Congratulations to Bonds on passing Henry Aaron. And good on the fans of San Diego for not getting swallowed in the controversy. And shame on the commissioner for putting his hands in his pockets and issuing a press release that focused on steroids. Selig needs to make up his mind – is the steroid testing working or not?
The press should be ashamed of themselves too. ESPN is running an article about how Bonds’ teammates are alleging steroid use (actually, they’ve now changed it to “teammate” singular since it’s only one guy).
They guy in question is Brian Johnson, who was a teammate of Bonds’ in 1997-1998. Of course, “Game of Shadows” claims Bonds started using steroids in 1999. And Johnson doesn’t say anything substantive, just makes vauge references to “cloak-and-dagger” societies.
But since he was a teammate of Bonds and says something about steroids, we can conclude that Bonds’ teammates are accusing him of steroid use.
No matter what, Bonds is one of the greatest players in baseball history and it’s been a privelege to wach him. He is now the first man to hold the single-season and career homerun mark since Babe Ruth. I have no idea what kind of person he is. And I’m unwilling to judge him based on the word of a bunch of SMTs.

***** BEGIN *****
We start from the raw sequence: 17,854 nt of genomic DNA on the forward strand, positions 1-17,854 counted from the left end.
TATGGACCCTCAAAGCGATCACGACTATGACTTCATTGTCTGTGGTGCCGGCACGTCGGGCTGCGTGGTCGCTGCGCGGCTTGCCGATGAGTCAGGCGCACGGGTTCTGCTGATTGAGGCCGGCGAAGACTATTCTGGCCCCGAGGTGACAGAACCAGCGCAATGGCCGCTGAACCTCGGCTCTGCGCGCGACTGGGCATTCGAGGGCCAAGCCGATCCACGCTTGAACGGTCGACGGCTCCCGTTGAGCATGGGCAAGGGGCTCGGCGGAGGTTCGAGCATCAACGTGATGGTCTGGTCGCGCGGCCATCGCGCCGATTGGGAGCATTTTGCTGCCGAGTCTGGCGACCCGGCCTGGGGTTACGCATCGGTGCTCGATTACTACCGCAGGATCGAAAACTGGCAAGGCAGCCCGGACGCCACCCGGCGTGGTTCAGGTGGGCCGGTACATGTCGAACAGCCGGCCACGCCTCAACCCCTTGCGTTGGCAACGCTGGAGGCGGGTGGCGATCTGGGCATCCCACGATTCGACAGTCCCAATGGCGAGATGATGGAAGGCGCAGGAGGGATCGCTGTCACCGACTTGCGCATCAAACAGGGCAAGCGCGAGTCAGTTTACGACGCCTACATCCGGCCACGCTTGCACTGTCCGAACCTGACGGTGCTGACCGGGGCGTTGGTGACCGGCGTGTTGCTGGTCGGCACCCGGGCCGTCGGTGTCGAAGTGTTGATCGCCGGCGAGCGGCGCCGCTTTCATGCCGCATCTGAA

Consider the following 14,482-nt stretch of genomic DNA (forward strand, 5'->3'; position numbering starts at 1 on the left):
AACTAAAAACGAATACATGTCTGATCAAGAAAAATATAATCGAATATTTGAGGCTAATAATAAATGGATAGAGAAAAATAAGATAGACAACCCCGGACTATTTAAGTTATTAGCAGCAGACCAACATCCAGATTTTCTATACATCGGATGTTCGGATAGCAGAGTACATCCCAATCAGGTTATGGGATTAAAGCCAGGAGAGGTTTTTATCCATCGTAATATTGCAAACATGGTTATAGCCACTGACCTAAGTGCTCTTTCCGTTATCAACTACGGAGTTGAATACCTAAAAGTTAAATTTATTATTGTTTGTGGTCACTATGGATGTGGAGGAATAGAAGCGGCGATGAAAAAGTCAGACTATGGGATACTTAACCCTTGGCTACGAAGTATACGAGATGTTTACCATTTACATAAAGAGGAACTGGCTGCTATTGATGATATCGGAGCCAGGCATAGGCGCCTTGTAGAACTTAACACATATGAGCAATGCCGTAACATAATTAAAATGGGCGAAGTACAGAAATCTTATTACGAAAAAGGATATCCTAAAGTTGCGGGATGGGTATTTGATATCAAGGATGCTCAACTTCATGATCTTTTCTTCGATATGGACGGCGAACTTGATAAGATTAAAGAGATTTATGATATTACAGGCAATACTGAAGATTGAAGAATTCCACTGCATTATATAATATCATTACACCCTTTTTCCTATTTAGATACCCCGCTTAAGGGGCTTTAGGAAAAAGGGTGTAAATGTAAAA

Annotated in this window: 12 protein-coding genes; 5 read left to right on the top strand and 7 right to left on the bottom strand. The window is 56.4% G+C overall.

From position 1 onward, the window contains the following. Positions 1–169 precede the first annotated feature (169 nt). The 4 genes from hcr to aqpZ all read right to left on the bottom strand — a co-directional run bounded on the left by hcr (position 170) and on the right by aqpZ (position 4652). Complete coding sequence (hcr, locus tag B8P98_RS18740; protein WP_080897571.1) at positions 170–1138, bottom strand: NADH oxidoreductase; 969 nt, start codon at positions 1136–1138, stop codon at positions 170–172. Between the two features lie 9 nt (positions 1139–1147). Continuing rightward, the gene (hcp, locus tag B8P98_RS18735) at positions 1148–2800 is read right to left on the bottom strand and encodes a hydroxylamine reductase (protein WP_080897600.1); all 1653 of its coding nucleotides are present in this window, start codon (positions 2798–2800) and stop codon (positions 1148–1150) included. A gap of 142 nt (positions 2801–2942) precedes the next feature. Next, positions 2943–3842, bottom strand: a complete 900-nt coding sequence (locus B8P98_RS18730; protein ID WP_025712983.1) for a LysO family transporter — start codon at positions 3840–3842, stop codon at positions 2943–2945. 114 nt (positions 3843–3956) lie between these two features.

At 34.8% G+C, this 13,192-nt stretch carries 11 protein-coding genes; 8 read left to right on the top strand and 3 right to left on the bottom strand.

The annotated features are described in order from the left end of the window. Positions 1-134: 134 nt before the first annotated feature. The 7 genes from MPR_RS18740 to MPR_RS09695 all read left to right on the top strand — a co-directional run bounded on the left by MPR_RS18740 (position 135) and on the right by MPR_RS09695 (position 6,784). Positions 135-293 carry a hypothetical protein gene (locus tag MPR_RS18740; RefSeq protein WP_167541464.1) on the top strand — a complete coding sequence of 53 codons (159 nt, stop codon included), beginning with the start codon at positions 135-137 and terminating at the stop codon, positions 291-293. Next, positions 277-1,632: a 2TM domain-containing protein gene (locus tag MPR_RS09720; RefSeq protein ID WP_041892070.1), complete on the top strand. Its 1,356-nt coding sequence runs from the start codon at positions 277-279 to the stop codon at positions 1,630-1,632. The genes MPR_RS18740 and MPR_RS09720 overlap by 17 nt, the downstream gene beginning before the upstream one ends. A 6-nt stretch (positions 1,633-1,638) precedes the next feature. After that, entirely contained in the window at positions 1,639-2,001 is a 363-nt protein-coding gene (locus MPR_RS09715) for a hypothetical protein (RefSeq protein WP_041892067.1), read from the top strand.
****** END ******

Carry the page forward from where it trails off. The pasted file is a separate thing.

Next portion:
In the meantime, Diamond Mind does a fascinating projection of what Aaron would have done today and conclude he would have hit about 11 more homers. Money quote:
Perhaps the most significant feature of these results is that, halfway into his “sim” career, Aaron was 50 home runs behind his actual career pace. The reason is that the 1950s, when Aaron began his career, actually were more offensively-oriented than the 1980s, when Bonds began playing. Aaron begins making up the home run difference when his seasons from the 1960s, at which time pitching was more dominant, are shifted to the homer-happy 1990s. He finally passes his actual career total when his twilight 1970s seasons are shifted to the new millennium.
Aaron’s best real-life single-season HR total was 47 in 1971, which was replayed as 2001 in our simulations. It so happens that 2001 also was the season when Bonds broke the single-season record with 73 homers.
Of course, they don’t realize that Bonds is evil and so anything they say is going to be denigrate and ignored. Why if Aaron played today, he’d have hit 2000 home runs!